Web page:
August 12, 2010
“One Day…” has Arrived
Before I left Los Angeles, a couple of folks handed me dollar bills. See, when flying, it’s customary in the Jewish world to give the traveler a dollar to donate upon arrival. This practice comes from a teaching that a person in the midst of doing a mitzvah cannot be harmed. So, in giving me this holy task, they also protected me, in my travels, from harm.
Along the same vein, my extraordinary girlfriends also wanted to look out for me. But instead of dollar bills, they gave me tasks, actual good deeds to perform:
Holy women. True friends. They’re my ladybugs and they’ve taught me so much about friendship and life and Judaism—and much of what they love about the aforementioned came from Rabbi David Aaron, founder of Isralight. At their referral, I’d read “Endless Light,” a brilliant book that resonated deeply inside and affirmed that this was a teacher I needed in my life. So, being in Jerusalem, of course I couldn’t pass up the chance to study with this special rabbi. (Though between us, I nearly flaked after realizing the potentially irrecoverable damage missing an entire week of progress at Ulpan Morasha could cause…eeeek! Nevertheless! Halachti! (I went!))
For 10 days I lived in the Jewish Quarter of the Old City of Jerusalem.
Each morning, I’d slip slide on the smooth Jerusalem stone to class, my sandals unable to grasp the well-worn stones. The golden tones of the city’s rocks created my daily wall paper. Yiddish and Hebrew conversations dotted in the streets, and I overheard talk of Talmud and halacha in shops and cafes. Thursday night, the smell of Shabbat-food cooking already filled old, windy, streets named, “Ha-Talmid,” (the student) or “Or Ha-Hayim,” (light of life).
Let me give you a taste, tireh (check it out):
Friday night, dressed up in my long-skirt and gypsy bells (every outfit needs a splash of fun, after all) I headed with a friend toward Kabbalat Shabbat through the rova (quarter) square. There in front of the stunning Horva Synagogue, clusters of children ran and played - tzitzit flying behind the boys; girls carefreely, twirling in their dresses.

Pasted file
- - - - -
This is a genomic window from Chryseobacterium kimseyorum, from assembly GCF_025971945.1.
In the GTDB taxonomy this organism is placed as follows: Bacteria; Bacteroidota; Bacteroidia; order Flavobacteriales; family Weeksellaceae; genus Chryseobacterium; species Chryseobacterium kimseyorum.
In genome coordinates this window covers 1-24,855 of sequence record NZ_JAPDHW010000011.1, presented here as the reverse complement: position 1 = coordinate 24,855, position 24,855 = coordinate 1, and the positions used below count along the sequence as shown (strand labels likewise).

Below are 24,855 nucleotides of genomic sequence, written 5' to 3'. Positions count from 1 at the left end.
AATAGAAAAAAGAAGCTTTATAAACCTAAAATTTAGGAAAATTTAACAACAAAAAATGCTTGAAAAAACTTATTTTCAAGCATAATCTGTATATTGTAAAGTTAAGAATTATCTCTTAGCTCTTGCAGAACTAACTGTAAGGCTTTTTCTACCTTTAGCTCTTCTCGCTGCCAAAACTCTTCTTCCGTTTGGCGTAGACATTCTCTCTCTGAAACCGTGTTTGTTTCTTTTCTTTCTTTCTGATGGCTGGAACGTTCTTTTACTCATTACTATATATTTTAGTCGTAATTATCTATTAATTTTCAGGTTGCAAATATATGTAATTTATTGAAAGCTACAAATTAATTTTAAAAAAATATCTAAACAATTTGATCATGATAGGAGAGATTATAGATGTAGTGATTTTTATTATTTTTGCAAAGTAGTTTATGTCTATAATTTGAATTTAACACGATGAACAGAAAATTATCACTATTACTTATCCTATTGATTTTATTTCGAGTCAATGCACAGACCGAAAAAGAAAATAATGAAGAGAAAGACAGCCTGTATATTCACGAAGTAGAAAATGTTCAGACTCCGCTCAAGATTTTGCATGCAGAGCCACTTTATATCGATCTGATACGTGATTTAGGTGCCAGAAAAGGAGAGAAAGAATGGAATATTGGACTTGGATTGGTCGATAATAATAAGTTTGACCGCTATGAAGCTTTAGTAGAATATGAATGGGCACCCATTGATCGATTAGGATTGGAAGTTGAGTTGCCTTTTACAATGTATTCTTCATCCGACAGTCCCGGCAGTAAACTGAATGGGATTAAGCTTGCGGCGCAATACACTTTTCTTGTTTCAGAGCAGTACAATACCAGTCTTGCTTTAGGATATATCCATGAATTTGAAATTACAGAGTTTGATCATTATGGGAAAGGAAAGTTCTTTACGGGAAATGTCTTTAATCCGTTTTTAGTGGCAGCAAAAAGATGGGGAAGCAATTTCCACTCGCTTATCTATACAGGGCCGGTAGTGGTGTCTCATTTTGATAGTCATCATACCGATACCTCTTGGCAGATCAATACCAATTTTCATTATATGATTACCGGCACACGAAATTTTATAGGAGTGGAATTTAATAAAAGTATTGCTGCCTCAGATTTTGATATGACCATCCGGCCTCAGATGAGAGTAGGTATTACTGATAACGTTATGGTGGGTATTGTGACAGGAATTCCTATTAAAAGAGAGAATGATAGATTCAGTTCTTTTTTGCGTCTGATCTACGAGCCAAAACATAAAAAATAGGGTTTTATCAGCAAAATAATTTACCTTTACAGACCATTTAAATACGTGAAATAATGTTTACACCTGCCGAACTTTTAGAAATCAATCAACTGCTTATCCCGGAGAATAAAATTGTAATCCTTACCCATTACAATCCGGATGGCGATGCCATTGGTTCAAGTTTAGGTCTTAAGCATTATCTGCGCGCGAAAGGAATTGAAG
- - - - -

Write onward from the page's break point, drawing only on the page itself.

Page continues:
One such girl was Nechama, a 4-year-old, blond-haired, blue-eyed moppet, who we recognized as the daughter of one of our Isralight rabbis.
”Can you help us find Isralight?” my friend and I asked her.
Such a simple story, but quite emotional for me. See, she’s the dream, folks.
The prophecy goes: “One day, men and women will rest on their walking sticks from old age and children will play in the streets of Jerusalem.” This was no prophecy. This was reality. Nechama was proof. Here was a Shabbat-loving, Hebrew-speaking sabra, skipping in the footsteps of her ancestors, living in the land of her soul among brothers and sisters, playing without a care in the world.
And then I got it. I was doing that too. My long skirt, brushing against the ground, a brightly colored scarf wrapping my shoulders; if I ran into Avraham Avinu that night, we could speak to each other in the same language (thanks to my ulpan).
And it started happening, as it always happens on Friday night, I became much bigger than myself. My little body just couldn’t contain all the goodness that I felt. And so, at the Kotel with a crew of other women –sisters disguised as strangers – we saaaaaang! And we blessssssed each other! And we daaaaaanced! And we cryyyyyed! And it was magical and moving and magnificent.
It was happening to Sara too. And to Vanessa. And to all my new friends from Isralight. I’d seen it before on Birthright: Jews with hardly any Jewish education or connection, who’d been fed a strict diet of cock-eyed media suddenly moved to tears inexplicably at the Kotel on Shabbat…what can I say? It’s a soul thing.
I’ve come to the conclusion that you simply cannot ignore your self in the Old City, especially on Friday night. There’s a swell that happens inside that bubbles up and out – it’s the sense of being fully connected to who you are and learning, if you didn’t know before, how beautiful you are and how special your family is. Recognizing that your connection to everything is real and that the driving force within is divine. It’s about being present to the blessing of the moment and knowing that these gifts have always been and will always be – yours.
Rabbi David Aaron only strengthened this organic outpouring of connection. He filled in the blanks and filled out truths I’d arrived at intuitively. Now, it wasn’t simple – he challenged me and my mind felt stretched out after a class with him! But in the end, I landed with strong affirmation. Judaism is spiritual and rich and wise – that’s not my version of it, that’s what the sages and the Torah and texts have always said – that’s what it IS.
Passing the ancient ruins built by conquerors in the Old City of Jerusalem, I couldn’t help but think, for all their pomp and circumstance, I was the one standing there, not them. A child, like you are, of the generation that gets to live the prophecy!